About glass heaters:
- You are absolutely right about the common glass envelope heaters, like the ones used as aquarium heaters. They are usually made of soda-lime glass, which has a high coefficient of thermal expansion, making it very sensitive (fragile) to sudden changes in temperature. I have also experienced myself how a glass envelope literally "explodes" if taken out abruptly out of the water, while still hot.
- As an alternative to common glass envelope heaters, you may purchase a heater with borosilicate glass, less subject to thermal stress.
Other alledgelly known as "unbreakable" heaters:
- If the glass breaks, either because of thermal stress or by accident, why not simply substitye the envelope material?
- Metal (titanium) envelope heaters do exist, resisting several degrees of corrosion. For instance, check here.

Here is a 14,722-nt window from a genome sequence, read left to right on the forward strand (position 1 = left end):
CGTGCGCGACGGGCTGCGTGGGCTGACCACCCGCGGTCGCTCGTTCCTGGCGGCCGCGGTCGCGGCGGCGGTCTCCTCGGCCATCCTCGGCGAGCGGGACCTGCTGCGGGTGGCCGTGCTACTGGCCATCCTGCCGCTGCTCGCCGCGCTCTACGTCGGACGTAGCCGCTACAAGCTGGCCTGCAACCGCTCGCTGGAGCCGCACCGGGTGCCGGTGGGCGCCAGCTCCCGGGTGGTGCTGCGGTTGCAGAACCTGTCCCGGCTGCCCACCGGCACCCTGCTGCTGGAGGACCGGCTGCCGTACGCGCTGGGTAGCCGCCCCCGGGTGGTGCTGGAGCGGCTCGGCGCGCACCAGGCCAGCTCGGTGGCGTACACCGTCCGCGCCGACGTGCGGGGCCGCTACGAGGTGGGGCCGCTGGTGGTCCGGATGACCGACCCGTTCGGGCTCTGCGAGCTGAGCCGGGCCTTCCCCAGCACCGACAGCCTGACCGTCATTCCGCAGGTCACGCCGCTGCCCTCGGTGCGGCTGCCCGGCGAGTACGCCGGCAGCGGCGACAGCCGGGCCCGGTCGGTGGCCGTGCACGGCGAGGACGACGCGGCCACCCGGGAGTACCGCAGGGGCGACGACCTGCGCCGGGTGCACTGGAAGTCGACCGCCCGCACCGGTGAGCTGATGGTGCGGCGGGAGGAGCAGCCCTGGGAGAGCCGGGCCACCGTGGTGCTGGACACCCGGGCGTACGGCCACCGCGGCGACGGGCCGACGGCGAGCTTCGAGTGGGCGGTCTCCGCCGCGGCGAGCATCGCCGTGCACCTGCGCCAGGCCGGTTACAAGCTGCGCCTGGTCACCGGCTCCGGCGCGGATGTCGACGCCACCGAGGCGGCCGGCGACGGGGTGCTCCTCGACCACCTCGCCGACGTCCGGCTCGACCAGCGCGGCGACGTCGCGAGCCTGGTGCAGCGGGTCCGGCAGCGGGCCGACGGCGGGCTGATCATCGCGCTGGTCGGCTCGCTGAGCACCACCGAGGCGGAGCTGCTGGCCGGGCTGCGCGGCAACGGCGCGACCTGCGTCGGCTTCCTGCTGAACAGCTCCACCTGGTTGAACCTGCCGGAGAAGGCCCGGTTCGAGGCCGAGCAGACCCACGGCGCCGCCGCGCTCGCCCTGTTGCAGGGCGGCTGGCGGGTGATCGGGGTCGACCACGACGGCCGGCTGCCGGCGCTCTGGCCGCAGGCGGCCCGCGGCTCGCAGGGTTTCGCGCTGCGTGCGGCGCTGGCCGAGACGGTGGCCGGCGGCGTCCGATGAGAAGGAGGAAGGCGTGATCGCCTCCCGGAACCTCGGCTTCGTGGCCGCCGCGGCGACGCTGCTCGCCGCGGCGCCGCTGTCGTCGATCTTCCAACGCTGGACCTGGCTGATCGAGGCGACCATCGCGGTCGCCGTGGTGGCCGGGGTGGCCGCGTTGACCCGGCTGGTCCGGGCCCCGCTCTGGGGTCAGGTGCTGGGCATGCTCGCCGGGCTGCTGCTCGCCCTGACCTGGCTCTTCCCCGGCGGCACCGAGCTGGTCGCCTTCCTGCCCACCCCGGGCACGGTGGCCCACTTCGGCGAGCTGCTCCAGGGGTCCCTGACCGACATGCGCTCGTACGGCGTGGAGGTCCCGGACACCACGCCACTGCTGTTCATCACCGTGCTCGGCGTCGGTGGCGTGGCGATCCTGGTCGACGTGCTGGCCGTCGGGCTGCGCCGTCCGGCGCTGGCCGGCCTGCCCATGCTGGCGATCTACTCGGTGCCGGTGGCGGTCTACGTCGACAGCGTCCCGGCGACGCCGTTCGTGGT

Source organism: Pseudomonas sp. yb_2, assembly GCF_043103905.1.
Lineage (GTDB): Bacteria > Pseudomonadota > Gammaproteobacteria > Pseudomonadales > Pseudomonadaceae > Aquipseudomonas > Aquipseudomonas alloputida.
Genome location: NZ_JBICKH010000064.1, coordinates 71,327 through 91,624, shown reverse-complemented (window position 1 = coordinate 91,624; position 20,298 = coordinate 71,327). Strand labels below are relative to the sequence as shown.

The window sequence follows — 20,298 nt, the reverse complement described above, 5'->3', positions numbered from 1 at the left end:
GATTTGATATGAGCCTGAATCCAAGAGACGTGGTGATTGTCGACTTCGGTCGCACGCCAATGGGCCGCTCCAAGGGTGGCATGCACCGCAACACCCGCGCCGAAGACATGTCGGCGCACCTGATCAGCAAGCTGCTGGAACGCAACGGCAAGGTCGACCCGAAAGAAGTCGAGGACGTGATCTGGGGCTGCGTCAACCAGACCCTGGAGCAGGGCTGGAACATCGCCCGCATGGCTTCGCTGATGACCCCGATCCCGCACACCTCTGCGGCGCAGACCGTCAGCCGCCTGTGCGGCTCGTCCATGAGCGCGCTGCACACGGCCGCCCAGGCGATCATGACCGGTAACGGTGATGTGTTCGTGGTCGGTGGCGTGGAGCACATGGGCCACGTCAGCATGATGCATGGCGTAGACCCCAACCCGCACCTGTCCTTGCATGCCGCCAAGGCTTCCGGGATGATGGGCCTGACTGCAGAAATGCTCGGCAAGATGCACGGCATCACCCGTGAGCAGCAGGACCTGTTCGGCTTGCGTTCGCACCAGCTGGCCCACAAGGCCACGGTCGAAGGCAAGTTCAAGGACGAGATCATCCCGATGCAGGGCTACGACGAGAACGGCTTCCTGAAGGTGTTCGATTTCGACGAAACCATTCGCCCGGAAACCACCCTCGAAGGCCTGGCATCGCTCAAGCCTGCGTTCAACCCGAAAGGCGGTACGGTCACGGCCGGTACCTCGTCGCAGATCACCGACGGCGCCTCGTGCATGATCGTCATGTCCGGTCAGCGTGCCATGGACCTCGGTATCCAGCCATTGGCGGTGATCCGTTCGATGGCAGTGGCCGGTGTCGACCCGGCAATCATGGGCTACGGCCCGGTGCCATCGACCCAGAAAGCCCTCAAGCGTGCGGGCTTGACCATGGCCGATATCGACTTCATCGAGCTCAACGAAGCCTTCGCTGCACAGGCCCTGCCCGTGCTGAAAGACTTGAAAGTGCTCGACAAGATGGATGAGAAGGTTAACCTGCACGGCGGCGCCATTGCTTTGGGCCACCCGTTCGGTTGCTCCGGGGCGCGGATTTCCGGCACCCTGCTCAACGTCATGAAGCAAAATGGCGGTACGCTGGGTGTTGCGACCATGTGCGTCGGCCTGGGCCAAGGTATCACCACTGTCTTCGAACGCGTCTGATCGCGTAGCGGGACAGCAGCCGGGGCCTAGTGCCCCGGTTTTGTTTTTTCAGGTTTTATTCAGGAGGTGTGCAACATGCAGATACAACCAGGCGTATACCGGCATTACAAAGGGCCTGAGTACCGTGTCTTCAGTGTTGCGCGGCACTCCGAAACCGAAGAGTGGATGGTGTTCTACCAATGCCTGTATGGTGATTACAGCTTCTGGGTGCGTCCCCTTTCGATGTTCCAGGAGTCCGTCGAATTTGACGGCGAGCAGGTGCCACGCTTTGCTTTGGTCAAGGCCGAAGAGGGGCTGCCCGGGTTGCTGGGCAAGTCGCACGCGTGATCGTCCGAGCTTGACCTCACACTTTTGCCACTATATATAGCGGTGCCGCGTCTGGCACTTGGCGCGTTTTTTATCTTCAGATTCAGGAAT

- Plastic envelope heaters also do a good job by being "harder" to break than glass and also resistant to some types of corrosion. For instance, check here. The only drawback is that the thermal resistance of the plastic makes the system reach much more slowly to the target temperature, which I don't think is an issue for an etching application (the bath can be pre-heated to the target temperature before actually starting the etching process).
Now, delving specifically into your etchant (Sodium Persulfate),
- According to the Chemical Resistance Guide of Burkert, Sodium persulfate in aqueous solution is compatible with the following plastics, among others: PVC and PP.
I will not dare to use directly a ceramic heater without a proper enclosure. Except if you are willing to make it in a DIY fashion. For a professional (even for a hobbyst) application, I will use an appropriate plastic heater. As last resort, if you cannot find a commercial PVC enclosed heater, maybe you can create your own PCV enclosure, for an standard ceramic heater, then adding an external temperature PID controller with the appropriate configuration (trial and error).